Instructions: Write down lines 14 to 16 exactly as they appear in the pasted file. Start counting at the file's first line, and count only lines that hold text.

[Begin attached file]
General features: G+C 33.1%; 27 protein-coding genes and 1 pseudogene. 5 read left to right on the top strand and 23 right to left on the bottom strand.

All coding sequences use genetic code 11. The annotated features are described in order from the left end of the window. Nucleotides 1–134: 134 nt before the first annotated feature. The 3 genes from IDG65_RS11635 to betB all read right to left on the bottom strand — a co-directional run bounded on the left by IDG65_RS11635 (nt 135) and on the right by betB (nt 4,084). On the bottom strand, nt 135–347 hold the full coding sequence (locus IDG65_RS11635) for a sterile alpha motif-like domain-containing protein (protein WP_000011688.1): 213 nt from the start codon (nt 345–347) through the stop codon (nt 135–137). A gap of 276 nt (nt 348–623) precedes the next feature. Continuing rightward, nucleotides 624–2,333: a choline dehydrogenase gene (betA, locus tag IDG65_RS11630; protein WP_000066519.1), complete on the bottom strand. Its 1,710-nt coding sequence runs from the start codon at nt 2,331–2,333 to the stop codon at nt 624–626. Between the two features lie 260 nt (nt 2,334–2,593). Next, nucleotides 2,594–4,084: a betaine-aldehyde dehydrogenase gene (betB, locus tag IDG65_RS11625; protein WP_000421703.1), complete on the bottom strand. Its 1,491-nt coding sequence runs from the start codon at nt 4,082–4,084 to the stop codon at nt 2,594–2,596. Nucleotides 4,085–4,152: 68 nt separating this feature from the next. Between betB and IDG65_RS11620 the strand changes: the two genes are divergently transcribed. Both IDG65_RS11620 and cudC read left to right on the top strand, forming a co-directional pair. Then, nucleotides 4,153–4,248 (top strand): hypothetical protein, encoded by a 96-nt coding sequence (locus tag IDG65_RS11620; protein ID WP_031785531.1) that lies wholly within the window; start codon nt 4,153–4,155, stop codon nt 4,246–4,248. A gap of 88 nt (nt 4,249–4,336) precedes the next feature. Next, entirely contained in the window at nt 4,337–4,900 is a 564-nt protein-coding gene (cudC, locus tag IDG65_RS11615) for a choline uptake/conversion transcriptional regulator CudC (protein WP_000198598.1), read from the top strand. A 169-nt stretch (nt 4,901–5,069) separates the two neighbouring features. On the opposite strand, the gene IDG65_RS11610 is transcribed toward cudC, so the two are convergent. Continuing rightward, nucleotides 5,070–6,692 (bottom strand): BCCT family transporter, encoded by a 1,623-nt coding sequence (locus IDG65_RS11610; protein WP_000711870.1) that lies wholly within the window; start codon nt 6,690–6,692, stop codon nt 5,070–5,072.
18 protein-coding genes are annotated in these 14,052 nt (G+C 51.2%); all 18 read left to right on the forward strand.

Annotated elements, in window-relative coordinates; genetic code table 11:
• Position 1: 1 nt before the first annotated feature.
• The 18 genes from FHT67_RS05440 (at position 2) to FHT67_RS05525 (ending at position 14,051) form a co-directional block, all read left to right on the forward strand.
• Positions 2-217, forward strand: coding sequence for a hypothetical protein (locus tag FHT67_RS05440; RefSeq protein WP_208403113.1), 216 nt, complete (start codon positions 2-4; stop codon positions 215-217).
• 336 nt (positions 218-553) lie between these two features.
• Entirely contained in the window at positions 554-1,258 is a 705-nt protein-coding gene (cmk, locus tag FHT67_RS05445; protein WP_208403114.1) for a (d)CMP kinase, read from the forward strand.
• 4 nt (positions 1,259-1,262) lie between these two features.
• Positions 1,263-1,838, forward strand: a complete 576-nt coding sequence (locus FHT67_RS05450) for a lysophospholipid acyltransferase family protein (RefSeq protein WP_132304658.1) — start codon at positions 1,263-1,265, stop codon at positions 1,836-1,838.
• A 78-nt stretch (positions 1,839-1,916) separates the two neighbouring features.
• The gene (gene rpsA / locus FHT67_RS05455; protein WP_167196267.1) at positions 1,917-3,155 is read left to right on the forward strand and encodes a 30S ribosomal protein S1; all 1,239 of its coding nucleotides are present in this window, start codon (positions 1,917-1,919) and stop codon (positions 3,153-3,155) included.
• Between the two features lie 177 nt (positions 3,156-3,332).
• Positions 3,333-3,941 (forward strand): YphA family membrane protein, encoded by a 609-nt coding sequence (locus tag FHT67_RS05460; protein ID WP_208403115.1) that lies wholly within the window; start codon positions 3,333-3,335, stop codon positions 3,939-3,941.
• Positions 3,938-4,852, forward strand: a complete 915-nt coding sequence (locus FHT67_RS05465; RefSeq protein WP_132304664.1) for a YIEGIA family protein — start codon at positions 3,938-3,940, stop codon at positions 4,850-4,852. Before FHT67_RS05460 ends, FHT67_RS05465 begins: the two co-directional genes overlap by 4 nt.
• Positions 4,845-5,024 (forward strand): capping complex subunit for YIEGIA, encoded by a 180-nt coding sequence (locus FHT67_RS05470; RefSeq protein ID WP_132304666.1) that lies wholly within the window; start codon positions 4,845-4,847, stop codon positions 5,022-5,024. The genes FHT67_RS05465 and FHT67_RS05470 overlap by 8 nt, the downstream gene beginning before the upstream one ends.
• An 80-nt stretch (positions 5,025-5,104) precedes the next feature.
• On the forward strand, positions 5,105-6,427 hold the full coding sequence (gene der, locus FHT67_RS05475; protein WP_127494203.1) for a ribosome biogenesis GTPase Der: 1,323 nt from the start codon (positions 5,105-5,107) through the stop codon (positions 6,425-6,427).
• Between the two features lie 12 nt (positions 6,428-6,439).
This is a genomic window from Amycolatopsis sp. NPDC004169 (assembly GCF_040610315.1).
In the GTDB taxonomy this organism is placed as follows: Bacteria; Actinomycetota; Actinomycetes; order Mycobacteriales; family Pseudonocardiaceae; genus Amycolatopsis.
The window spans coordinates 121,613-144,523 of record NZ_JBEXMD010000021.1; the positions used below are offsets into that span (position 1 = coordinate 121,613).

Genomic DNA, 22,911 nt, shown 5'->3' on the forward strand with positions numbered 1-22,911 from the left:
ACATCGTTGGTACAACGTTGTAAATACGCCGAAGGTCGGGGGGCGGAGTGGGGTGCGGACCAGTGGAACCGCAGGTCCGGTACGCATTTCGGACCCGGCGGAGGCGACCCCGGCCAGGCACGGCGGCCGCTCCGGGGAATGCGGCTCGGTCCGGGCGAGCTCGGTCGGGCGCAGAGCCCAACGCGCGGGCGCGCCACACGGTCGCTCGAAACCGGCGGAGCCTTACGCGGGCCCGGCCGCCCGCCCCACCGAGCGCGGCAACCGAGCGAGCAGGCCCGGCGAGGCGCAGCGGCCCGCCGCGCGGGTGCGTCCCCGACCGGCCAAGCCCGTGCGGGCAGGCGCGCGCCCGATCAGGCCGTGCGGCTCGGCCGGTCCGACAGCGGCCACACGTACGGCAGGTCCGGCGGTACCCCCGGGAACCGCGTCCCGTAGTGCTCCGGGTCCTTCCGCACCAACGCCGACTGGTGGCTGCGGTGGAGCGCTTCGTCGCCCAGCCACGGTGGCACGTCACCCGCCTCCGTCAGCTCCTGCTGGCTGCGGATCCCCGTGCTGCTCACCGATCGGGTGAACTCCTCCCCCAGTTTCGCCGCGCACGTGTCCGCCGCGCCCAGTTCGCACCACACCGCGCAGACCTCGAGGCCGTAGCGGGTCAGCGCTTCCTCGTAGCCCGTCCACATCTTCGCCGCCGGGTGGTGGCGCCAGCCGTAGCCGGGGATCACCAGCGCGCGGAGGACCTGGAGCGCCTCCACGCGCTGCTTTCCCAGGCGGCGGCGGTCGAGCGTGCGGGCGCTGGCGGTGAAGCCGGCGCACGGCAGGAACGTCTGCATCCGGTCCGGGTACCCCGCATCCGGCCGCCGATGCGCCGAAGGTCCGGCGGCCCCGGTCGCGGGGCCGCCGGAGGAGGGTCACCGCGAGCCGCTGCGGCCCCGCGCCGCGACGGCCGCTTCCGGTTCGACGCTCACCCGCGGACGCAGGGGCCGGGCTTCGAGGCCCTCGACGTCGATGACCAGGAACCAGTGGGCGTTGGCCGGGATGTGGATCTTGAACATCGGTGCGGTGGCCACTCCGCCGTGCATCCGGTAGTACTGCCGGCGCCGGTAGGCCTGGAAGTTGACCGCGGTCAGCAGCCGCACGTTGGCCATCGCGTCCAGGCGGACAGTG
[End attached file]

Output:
• Between the two features lie 177 nt (positions 3,156-3,332).
• Positions 3,333-3,941 (forward strand): YphA family membrane protein, encoded by a 609-nt coding sequence (locus tag FHT67_RS05460; protein ID WP_208403115.1) that lies wholly within the window; start codon positions 3,333-3,335, stop codon positions 3,939-3,941.
• Positions 3,938-4,852, forward strand: a complete 915-nt coding sequence (locus FHT67_RS05465; RefSeq protein WP_132304664.1) for a YIEGIA family protein — start codon at positions 3,938-3,940, stop codon at positions 4,850-4,852. Before FHT67_RS05460 ends, FHT67_RS05465 begins: the two co-directional genes overlap by 4 nt.